This week’s parasha is part of the long series of mitzvot that Moshe reviews. There’s a one-liner that I want to focus on today:
Taken literally, this is a strangely specific law, and the halacha takes it as an archetype, a בנין אב, for what we might call municipal codes:
But why this particular example? Rashi addresses another question, one of context. We’e talked about the mitzvot of ספר דברים being organized as an expansion of the 10 commandments; this section is about לא תנאף: the sanctity of marriage, extended to the sanctity of family, even respecting maternal instincts (שלוח הקן). But then why guardrails?
That doesn’t quite answer the question why this specific mitzvah. Ibn Ezra alludes to the fact that Moshe is addressing a generation of people who have never even seen a roof. This mitzvah is part of the message that they are entering a land to settle and establish a society:
It’s not one of the מצוות תלויות בארץ but it is dependent on being in the land, and the need to establish building codes is part of what it means to create a civil society. More than that, establishing a society means that we cannot live in isolation,that we are responsible for each other:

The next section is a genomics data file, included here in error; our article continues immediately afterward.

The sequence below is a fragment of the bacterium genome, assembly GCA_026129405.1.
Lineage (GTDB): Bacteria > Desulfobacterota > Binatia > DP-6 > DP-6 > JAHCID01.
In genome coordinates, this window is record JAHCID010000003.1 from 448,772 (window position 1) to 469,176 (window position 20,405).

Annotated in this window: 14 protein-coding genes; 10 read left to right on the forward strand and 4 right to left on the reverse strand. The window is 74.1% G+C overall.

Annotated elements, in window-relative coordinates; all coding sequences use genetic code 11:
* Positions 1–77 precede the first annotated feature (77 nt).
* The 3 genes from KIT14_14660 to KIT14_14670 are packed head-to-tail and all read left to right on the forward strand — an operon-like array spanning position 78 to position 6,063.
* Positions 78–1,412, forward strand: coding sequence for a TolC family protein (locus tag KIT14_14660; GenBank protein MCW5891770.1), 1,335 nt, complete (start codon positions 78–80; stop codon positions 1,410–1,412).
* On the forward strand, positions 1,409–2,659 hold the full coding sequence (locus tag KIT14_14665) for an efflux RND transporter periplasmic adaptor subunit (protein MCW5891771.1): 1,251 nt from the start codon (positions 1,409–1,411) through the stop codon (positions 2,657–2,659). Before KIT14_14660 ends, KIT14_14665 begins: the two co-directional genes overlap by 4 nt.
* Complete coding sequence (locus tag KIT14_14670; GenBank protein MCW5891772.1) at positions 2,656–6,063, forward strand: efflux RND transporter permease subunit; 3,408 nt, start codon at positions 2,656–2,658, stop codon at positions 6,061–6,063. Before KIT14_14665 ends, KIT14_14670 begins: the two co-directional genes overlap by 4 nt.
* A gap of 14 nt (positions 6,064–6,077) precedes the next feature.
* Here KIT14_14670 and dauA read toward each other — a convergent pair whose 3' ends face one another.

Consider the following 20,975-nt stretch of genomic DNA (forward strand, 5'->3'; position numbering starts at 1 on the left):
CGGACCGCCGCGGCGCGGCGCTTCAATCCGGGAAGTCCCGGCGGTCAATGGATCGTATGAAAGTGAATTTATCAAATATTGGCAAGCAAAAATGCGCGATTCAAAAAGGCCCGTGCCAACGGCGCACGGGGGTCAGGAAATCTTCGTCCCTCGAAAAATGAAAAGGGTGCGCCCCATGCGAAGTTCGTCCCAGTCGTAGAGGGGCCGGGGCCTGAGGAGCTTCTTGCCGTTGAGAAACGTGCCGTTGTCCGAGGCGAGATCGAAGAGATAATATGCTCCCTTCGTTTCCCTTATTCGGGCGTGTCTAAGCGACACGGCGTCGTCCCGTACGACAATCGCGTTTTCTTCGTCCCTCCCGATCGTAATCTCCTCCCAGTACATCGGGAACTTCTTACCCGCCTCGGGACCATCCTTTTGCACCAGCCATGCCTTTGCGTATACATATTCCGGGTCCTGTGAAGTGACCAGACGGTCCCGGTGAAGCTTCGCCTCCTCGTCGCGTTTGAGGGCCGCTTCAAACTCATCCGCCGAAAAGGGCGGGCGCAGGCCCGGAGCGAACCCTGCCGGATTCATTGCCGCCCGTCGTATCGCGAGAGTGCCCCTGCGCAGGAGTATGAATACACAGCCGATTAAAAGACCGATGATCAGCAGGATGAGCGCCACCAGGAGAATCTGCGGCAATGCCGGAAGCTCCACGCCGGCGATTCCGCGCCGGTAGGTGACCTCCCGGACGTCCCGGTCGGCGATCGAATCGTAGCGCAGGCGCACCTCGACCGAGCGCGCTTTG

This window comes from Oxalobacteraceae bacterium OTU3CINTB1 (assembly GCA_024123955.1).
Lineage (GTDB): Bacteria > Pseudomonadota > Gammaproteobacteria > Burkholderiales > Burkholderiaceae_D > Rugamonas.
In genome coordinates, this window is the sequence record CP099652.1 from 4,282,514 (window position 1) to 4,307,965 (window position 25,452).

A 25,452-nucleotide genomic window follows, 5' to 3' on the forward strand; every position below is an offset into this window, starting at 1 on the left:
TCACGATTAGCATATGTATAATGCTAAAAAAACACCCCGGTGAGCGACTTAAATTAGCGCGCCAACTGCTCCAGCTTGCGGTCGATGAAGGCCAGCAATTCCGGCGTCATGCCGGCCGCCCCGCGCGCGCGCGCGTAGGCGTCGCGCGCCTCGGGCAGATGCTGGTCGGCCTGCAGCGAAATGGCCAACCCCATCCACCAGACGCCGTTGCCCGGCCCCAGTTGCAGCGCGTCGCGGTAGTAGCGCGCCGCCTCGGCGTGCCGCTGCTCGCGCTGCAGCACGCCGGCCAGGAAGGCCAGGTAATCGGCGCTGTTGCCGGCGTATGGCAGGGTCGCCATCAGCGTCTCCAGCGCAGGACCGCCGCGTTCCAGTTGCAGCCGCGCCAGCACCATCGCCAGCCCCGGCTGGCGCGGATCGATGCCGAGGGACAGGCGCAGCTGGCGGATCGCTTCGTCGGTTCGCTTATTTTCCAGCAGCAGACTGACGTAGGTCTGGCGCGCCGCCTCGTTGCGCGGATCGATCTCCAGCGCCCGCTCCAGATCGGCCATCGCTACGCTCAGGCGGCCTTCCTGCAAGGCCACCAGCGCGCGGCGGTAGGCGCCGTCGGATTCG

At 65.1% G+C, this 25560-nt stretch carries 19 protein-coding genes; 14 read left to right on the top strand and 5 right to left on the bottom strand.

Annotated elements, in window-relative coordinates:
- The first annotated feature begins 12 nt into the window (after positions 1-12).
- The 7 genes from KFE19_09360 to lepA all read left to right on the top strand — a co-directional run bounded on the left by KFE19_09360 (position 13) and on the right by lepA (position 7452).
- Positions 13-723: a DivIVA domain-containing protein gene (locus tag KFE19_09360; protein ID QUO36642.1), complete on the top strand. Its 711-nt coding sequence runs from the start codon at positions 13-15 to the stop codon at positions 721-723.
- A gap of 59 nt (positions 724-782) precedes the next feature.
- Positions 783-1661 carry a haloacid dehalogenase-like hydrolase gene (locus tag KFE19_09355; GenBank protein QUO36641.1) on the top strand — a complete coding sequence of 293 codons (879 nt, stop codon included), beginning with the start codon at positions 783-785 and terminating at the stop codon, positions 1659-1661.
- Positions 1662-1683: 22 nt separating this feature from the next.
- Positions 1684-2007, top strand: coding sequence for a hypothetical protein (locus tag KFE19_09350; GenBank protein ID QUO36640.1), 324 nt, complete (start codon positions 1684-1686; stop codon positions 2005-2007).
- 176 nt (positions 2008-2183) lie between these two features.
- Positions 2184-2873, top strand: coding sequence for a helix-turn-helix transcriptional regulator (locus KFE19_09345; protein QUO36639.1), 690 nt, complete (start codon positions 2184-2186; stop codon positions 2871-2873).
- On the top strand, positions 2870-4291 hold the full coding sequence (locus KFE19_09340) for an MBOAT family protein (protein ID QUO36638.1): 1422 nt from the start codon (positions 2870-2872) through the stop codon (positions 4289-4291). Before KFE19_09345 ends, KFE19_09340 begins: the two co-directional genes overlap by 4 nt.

It is an extension of the sanctity of family life to respect the sanctity of civil life.
There’s another subtlety about this halacha: כי יפל הנפל. The victim is not a נופל; the goal is that they not be a נופל at all.
Grammatically, this is called “proleptic”, which I found out from an interesting article about being toast:
In the Torah, the use is more than grammatical, as Ibn Ezra hints, הוא דברי נבואה:
And the gemara puts it even more strongly:
The idea is that I have to take responsibility. I cannot say, “Everything is determined by G-d. If G-d wants him to fall, he will fall. If not, nothing I will do will change that. Why should I care?”. מגלגלין זכות על ידי זכאי. I have to do the right thing, then ה׳ assures me that the right consequences will follow. It’s the classic dialectic of השתדלות vs. בטחון. David brings it up when running from Saul:
But that’s not our job. In our relationship with others, we effectively have to deny ה׳'s השגחה. We’ve cited several times the famous saying attributed to the Baal Shem Tov:
So one little law teaches us about what the Torah has to say about theology, theodicy, society and mutual responsibility. All of Torah connects together: